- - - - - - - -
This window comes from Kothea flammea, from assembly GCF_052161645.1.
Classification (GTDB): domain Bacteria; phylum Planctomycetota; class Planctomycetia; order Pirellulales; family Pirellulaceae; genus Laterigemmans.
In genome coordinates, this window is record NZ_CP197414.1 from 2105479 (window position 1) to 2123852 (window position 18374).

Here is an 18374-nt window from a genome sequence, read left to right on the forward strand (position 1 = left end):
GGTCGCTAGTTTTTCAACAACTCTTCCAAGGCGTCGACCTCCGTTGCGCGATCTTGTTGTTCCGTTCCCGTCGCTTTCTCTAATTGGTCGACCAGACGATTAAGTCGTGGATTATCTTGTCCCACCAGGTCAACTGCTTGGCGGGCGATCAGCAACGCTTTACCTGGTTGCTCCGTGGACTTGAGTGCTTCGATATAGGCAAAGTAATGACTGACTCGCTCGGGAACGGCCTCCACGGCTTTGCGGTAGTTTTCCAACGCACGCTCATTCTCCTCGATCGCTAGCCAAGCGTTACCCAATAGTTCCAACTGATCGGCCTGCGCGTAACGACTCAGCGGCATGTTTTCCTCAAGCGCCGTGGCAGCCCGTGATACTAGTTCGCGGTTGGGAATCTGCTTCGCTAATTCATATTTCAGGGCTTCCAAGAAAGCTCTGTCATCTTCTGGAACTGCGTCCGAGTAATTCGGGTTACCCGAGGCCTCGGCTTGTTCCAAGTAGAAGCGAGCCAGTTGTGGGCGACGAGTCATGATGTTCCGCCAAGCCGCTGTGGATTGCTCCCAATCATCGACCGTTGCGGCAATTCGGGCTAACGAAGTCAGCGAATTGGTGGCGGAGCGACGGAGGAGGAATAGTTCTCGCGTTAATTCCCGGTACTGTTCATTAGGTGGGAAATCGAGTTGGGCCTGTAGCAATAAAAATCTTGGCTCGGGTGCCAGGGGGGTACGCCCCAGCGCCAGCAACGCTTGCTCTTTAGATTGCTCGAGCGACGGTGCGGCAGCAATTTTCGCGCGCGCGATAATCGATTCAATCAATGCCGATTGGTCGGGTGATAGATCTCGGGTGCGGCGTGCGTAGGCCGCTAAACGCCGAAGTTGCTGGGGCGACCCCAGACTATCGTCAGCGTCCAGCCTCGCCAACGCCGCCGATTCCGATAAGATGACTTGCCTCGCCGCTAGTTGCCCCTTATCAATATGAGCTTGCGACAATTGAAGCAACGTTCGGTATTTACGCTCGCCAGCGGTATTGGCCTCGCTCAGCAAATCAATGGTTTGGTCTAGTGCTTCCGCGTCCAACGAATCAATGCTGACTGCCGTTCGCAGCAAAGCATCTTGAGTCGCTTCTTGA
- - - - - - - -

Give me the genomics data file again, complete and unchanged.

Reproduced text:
This window comes from Kothea flammea, from assembly GCF_052161645.1.
Classification (GTDB): domain Bacteria; phylum Planctomycetota; class Planctomycetia; order Pirellulales; family Pirellulaceae; genus Laterigemmans.
In genome coordinates, this window is record NZ_CP197414.1 from 2105479 (window position 1) to 2123852 (window position 18374).

Here is an 18374-nt window from a genome sequence, read left to right on the forward strand (position 1 = left end):
GGTCGCTAGTTTTTCAACAACTCTTCCAAGGCGTCGACCTCCGTTGCGCGATCTTGTTGTTCCGTTCCCGTCGCTTTCTCTAATTGGTCGACCAGACGATTAAGTCGTGGATTATCTTGTCCCACCAGGTCAACTGCTTGGCGGGCGATCAGCAACGCTTTACCTGGTTGCTCCGTGGACTTGAGTGCTTCGATATAGGCAAAGTAATGACTGACTCGCTCGGGAACGGCCTCCACGGCTTTGCGGTAGTTTTCCAACGCACGCTCATTCTCCTCGATCGCTAGCCAAGCGTTACCCAATAGTTCCAACTGATCGGCCTGCGCGTAACGACTCAGCGGCATGTTTTCCTCAAGCGCCGTGGCAGCCCGTGATACTAGTTCGCGGTTGGGAATCTGCTTCGCTAATTCATATTTCAGGGCTTCCAAGAAAGCTCTGTCATCTTCTGGAACTGCGTCCGAGTAATTCGGGTTACCCGAGGCCTCGGCTTGTTCCAAGTAGAAGCGAGCCAGTTGTGGGCGACGAGTCATGATGTTCCGCCAAGCCGCTGTGGATTGCTCCCAATCATCGACCGTTGCGGCAATTCGGGCTAACGAAGTCAGCGAATTGGTGGCGGAGCGACGGAGGAGGAATAGTTCTCGCGTTAATTCCCGGTACTGTTCATTAGGTGGGAAATCGAGTTGGGCCTGTAGCAATAAAAATCTTGGCTCGGGTGCCAGGGGGGTACGCCCCAGCGCCAGCAACGCTTGCTCTTTAGATTGCTCGAGCGACGGTGCGGCAGCAATTTTCGCGCGCGCGATAATCGATTCAATCAATGCCGATTGGTCGGGTGATAGATCTCGGGTGCGGCGTGCGTAGGCCGCTAAACGCCGAAGTTGCTGGGGCGACCCCAGACTATCGTCAGCGTCCAGCCTCGCCAACGCCGCCGATTCCGATAAGATGACTTGCCTCGCCGCTAGTTGCCCCTTATCAATATGAGCTTGCGACAATTGAAGCAACGTTCGGTATTTACGCTCGCCAGCGGTATTGGCCTCGCTCAGCAAATCAATGGTTTGGTCTAGTGCTTCCGCGTCCAACGAATCAATGCTGACTGCCGTTCGCAGCAAAGCATCTTGAGTCGCTTCTTGA